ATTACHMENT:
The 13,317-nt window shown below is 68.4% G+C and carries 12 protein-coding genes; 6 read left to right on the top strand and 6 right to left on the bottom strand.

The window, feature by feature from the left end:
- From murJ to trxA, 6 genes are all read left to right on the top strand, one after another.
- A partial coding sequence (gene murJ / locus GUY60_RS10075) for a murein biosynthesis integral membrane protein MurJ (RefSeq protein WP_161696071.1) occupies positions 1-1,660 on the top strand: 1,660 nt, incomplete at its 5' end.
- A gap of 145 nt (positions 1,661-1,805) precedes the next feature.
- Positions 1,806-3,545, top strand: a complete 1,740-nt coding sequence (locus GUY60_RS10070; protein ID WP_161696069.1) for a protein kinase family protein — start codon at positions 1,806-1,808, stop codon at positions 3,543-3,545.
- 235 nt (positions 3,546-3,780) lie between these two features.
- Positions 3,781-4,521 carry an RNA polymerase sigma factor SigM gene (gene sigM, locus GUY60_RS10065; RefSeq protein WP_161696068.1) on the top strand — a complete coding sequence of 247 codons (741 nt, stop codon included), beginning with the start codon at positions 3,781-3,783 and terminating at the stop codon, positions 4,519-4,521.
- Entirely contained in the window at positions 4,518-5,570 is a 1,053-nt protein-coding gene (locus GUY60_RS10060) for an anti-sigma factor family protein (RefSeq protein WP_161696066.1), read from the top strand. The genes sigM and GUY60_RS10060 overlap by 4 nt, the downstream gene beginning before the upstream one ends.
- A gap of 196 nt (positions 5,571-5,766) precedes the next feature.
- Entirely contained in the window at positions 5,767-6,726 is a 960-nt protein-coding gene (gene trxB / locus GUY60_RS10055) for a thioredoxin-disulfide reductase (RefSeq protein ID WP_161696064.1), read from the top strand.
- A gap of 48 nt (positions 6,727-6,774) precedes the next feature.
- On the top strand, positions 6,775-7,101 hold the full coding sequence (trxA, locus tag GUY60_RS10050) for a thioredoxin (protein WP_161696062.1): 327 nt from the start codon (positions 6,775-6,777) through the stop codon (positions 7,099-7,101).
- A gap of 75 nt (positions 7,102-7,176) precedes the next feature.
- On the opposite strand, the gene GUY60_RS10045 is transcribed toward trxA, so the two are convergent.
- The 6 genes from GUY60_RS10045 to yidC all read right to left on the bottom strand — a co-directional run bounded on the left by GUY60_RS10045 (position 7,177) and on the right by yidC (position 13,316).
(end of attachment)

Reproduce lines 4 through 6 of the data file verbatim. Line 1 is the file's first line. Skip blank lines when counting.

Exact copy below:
- A partial coding sequence (gene murJ / locus GUY60_RS10075) for a murein biosynthesis integral membrane protein MurJ (RefSeq protein WP_161696071.1) occupies positions 1-1,660 on the top strand: 1,660 nt, incomplete at its 5' end.
- A gap of 145 nt (positions 1,661-1,805) precedes the next feature.
- Positions 1,806-3,545, top strand: a complete 1,740-nt coding sequence (locus GUY60_RS10070; protein ID WP_161696069.1) for a protein kinase family protein — start codon at positions 1,806-1,808, stop codon at positions 3,543-3,545.